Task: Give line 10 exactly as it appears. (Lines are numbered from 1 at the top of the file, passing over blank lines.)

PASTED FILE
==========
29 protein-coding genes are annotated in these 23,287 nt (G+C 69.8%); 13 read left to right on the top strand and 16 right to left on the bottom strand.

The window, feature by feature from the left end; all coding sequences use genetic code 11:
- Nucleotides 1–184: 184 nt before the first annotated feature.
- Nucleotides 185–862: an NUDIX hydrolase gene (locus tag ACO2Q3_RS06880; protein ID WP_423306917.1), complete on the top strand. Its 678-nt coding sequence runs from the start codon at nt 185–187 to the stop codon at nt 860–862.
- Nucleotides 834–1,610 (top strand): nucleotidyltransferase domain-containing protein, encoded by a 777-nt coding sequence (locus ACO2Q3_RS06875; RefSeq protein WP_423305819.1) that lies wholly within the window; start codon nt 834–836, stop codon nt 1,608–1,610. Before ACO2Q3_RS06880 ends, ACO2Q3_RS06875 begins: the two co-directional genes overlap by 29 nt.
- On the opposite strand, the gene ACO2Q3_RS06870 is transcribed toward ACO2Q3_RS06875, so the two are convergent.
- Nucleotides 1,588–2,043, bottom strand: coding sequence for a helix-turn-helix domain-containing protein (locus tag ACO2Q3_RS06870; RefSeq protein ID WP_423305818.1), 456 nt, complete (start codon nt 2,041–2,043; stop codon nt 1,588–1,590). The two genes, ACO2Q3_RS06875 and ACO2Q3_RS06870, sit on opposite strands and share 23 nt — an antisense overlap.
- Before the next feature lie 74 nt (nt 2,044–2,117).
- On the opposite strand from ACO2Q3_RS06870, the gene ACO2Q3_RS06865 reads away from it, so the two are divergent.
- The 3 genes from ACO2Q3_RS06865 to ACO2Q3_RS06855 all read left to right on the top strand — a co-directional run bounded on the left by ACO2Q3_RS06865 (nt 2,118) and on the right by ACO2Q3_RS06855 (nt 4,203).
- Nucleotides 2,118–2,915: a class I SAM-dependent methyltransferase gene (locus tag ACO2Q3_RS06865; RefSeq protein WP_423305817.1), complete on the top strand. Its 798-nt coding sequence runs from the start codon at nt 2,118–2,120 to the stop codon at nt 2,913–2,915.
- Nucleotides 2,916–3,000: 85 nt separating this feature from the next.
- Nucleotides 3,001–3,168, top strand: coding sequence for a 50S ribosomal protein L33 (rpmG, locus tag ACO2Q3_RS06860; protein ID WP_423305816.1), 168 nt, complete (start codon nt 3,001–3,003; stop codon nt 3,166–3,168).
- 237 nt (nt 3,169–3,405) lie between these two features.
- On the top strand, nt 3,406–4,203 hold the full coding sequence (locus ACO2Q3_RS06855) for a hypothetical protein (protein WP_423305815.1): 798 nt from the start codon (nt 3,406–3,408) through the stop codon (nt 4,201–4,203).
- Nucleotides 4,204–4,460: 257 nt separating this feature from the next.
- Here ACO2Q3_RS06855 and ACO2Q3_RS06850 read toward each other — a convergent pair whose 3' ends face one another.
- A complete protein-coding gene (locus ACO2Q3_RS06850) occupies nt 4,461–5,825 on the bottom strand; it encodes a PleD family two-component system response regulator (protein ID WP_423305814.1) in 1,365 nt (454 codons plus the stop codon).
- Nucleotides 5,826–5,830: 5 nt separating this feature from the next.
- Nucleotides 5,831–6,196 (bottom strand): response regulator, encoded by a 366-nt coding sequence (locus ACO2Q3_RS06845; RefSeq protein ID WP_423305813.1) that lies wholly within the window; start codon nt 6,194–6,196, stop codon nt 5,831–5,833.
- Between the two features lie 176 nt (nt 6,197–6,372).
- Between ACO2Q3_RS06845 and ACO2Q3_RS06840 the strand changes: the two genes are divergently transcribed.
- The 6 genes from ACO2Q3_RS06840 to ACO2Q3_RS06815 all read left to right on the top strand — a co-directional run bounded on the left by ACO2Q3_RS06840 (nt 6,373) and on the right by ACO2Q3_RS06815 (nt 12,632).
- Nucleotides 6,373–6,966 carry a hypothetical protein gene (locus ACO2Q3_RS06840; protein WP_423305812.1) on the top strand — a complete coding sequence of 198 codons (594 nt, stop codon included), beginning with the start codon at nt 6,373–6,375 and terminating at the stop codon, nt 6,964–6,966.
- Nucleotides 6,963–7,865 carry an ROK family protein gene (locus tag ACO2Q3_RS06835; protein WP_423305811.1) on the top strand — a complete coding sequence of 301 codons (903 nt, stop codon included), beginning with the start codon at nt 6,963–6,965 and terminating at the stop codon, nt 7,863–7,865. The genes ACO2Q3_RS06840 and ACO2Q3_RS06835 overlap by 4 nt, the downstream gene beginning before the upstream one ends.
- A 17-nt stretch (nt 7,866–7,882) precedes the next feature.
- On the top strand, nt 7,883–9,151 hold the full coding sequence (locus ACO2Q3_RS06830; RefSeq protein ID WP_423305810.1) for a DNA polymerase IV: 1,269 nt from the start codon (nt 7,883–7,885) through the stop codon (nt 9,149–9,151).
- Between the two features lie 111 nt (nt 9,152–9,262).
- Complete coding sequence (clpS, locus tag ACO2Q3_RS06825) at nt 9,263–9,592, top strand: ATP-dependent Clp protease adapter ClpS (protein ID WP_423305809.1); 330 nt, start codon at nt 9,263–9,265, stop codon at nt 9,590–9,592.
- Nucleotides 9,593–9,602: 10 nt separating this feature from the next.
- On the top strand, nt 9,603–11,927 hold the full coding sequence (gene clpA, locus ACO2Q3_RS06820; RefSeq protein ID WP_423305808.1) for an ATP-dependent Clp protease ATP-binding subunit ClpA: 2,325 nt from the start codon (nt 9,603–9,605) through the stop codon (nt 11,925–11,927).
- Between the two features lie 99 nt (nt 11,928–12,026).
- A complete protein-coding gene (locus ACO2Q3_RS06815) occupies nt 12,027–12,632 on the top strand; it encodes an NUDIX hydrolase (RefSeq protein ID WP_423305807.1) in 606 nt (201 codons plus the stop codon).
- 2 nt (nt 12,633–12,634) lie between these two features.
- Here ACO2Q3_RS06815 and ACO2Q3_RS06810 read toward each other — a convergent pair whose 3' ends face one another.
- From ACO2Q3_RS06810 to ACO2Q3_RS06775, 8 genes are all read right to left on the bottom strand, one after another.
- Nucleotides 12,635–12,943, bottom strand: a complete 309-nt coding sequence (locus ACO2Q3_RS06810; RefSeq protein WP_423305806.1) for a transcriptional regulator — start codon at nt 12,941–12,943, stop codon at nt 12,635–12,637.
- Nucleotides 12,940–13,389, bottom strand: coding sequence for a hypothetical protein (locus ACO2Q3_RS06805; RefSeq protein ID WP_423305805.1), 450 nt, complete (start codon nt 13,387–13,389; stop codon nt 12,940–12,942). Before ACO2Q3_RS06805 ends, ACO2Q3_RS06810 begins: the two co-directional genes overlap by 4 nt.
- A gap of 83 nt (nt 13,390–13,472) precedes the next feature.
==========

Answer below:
- The 3 genes from ACO2Q3_RS06865 to ACO2Q3_RS06855 all read left to right on the top strand — a co-directional run bounded on the left by ACO2Q3_RS06865 (nt 2,118) and on the right by ACO2Q3_RS06855 (nt 4,203).